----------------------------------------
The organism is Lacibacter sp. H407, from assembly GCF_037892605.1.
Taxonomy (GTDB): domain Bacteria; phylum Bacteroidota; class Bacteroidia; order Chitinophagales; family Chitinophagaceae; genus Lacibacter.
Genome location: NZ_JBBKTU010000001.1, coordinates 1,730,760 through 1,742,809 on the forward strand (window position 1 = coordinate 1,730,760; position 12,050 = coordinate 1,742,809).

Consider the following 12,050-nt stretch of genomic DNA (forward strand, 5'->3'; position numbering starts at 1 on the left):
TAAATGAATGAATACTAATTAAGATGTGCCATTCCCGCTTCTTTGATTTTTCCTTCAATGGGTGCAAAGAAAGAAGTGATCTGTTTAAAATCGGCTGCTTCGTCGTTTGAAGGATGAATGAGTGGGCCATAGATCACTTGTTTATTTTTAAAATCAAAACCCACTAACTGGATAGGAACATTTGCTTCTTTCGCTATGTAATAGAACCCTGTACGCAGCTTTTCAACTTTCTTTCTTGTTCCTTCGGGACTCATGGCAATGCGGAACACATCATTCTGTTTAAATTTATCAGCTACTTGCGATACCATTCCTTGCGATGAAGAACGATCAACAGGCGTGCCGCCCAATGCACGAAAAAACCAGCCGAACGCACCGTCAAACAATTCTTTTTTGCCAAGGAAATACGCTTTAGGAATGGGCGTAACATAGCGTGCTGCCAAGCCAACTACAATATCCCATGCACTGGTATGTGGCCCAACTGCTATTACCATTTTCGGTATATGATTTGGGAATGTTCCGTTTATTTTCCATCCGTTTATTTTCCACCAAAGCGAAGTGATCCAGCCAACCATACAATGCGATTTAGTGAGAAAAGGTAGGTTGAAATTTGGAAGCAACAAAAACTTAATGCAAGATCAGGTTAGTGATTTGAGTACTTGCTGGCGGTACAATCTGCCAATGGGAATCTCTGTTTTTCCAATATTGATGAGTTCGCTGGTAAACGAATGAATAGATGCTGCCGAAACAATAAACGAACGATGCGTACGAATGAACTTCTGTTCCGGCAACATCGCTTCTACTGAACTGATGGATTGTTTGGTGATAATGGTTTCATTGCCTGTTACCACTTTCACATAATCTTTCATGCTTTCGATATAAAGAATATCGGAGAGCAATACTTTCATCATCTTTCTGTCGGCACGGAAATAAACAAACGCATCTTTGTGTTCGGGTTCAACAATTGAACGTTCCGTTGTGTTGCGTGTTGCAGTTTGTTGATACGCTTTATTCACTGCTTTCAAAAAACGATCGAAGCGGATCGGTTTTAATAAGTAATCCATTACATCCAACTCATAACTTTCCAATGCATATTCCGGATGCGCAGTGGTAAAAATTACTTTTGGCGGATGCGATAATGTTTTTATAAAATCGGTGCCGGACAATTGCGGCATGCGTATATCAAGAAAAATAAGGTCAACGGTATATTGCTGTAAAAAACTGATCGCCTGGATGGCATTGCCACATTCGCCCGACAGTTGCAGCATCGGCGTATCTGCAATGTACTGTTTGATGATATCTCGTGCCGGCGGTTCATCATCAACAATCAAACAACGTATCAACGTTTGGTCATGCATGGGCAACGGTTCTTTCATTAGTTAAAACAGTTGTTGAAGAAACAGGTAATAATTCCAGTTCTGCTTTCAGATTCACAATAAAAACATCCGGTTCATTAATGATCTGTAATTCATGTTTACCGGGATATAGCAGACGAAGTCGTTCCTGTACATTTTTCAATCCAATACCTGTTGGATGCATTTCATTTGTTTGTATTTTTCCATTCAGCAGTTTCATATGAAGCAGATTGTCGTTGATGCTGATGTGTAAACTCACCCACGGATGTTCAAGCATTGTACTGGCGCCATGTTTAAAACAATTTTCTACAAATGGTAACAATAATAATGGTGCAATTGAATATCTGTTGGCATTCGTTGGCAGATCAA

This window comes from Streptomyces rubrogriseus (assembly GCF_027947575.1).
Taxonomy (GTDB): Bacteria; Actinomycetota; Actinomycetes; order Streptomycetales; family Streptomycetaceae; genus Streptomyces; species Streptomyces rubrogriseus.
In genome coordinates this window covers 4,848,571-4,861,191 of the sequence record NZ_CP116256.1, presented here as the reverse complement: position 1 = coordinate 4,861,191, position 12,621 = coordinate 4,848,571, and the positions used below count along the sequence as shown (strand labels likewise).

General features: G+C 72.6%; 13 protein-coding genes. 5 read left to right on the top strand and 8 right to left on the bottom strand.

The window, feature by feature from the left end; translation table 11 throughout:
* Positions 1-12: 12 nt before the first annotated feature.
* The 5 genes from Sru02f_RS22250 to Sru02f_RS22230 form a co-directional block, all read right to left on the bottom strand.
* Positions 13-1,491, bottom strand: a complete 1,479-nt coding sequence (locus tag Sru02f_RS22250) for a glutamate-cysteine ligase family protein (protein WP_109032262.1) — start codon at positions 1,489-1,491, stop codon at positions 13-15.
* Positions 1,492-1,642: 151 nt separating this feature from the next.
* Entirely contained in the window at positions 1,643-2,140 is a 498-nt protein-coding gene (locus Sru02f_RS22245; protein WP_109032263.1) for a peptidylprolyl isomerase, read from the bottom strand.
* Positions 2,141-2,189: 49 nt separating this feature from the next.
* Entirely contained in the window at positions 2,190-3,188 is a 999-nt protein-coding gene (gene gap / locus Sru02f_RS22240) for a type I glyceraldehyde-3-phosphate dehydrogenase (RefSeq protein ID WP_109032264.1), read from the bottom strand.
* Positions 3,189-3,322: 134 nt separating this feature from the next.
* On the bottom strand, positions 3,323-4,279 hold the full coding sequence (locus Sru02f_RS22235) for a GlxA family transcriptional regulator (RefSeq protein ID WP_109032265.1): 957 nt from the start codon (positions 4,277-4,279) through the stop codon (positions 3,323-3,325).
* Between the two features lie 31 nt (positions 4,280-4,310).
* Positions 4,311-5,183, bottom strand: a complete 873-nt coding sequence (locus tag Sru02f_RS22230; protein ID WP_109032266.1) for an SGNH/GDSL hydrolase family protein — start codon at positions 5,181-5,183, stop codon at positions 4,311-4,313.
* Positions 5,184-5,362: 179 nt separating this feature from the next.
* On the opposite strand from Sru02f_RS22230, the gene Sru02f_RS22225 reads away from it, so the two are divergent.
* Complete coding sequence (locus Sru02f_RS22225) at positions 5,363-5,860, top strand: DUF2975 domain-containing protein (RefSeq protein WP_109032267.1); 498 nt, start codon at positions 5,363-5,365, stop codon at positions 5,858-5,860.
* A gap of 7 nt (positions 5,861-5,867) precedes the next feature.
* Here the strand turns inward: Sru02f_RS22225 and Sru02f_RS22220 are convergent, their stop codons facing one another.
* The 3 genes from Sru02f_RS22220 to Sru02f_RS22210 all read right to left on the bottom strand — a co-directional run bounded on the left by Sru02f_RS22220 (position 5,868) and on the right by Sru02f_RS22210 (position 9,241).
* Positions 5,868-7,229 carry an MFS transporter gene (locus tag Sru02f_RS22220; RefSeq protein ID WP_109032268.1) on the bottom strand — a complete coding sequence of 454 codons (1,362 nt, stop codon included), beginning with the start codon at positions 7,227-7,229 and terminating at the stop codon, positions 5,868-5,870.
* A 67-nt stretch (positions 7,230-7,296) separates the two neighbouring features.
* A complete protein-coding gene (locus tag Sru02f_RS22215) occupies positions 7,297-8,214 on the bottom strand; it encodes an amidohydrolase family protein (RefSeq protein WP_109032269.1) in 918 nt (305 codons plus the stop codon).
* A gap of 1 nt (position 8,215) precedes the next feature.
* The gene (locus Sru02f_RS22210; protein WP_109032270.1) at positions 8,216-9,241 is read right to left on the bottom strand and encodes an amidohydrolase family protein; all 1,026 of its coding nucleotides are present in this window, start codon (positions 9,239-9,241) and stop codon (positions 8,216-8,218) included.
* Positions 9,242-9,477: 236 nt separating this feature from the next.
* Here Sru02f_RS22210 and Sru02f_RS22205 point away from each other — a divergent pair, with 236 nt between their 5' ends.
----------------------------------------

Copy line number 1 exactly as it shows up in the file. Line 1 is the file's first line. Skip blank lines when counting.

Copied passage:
The organism is Lacibacter sp. H407, from assembly GCF_037892605.1.